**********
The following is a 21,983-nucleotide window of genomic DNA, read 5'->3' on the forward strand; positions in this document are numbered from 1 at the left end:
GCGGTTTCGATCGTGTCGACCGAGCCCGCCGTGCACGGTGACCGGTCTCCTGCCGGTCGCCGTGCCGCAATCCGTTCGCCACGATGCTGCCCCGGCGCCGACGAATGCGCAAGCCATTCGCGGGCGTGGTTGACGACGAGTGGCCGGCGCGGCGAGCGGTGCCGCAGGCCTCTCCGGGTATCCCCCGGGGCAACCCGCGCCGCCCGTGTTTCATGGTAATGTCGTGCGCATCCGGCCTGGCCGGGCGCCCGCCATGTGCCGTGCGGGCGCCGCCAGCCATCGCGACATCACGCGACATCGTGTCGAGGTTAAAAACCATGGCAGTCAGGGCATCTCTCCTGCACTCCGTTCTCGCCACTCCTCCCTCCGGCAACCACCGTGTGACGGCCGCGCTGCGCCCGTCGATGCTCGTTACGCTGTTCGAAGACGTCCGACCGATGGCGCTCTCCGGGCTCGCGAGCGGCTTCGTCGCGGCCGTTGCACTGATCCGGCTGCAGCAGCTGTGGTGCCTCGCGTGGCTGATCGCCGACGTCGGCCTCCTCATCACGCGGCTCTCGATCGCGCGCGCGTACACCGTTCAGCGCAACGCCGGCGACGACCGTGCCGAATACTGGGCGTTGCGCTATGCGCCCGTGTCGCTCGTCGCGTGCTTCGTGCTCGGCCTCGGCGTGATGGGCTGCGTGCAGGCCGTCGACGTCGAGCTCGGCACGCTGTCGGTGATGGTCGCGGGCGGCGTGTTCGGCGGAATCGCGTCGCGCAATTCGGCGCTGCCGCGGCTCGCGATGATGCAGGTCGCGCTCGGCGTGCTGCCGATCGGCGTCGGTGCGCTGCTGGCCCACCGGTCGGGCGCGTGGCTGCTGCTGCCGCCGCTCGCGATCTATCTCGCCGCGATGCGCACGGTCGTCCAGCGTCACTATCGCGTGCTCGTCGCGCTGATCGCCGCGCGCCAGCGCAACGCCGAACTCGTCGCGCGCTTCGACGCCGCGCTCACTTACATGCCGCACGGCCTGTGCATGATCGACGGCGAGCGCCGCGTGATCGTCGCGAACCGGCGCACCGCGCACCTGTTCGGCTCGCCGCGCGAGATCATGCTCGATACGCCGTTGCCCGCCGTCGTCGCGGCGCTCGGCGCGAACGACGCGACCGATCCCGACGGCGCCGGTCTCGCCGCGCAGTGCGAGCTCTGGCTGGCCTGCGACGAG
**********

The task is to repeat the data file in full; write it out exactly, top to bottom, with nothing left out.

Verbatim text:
The following is a 21,983-nucleotide window of genomic DNA, read 5'->3' on the forward strand; positions in this document are numbered from 1 at the left end:
GCGGTTTCGATCGTGTCGACCGAGCCCGCCGTGCACGGTGACCGGTCTCCTGCCGGTCGCCGTGCCGCAATCCGTTCGCCACGATGCTGCCCCGGCGCCGACGAATGCGCAAGCCATTCGCGGGCGTGGTTGACGACGAGTGGCCGGCGCGGCGAGCGGTGCCGCAGGCCTCTCCGGGTATCCCCCGGGGCAACCCGCGCCGCCCGTGTTTCATGGTAATGTCGTGCGCATCCGGCCTGGCCGGGCGCCCGCCATGTGCCGTGCGGGCGCCGCCAGCCATCGCGACATCACGCGACATCGTGTCGAGGTTAAAAACCATGGCAGTCAGGGCATCTCTCCTGCACTCCGTTCTCGCCACTCCTCCCTCCGGCAACCACCGTGTGACGGCCGCGCTGCGCCCGTCGATGCTCGTTACGCTGTTCGAAGACGTCCGACCGATGGCGCTCTCCGGGCTCGCGAGCGGCTTCGTCGCGGCCGTTGCACTGATCCGGCTGCAGCAGCTGTGGTGCCTCGCGTGGCTGATCGCCGACGTCGGCCTCCTCATCACGCGGCTCTCGATCGCGCGCGCGTACACCGTTCAGCGCAACGCCGGCGACGACCGTGCCGAATACTGGGCGTTGCGCTATGCGCCCGTGTCGCTCGTCGCGTGCTTCGTGCTCGGCCTCGGCGTGATGGGCTGCGTGCAGGCCGTCGACGTCGAGCTCGGCACGCTGTCGGTGATGGTCGCGGGCGGCGTGTTCGGCGGAATCGCGTCGCGCAATTCGGCGCTGCCGCGGCTCGCGATGATGCAGGTCGCGCTCGGCGTGCTGCCGATCGGCGTCGGTGCGCTGCTGGCCCACCGGTCGGGCGCGTGGCTGCTGCTGCCGCCGCTCGCGATCTATCTCGCCGCGATGCGCACGGTCGTCCAGCGTCACTATCGCGTGCTCGTCGCGCTGATCGCCGCGCGCCAGCGCAACGCCGAACTCGTCGCGCGCTTCGACGCCGCGCTCACTTACATGCCGCACGGCCTGTGCATGATCGACGGCGAGCGCCGCGTGATCGTCGCGAACCGGCGCACCGCGCACCTGTTCGGCTCGCCGCGCGAGATCATGCTCGATACGCCGTTGCCCGCCGTCGTCGCGGCGCTCGGCGCGAACGACGCGACCGATCCCGACGGCGCCGGTCTCGCCGCGCAGTGCGAGCTCTGGCTGGCCTGCGACGAG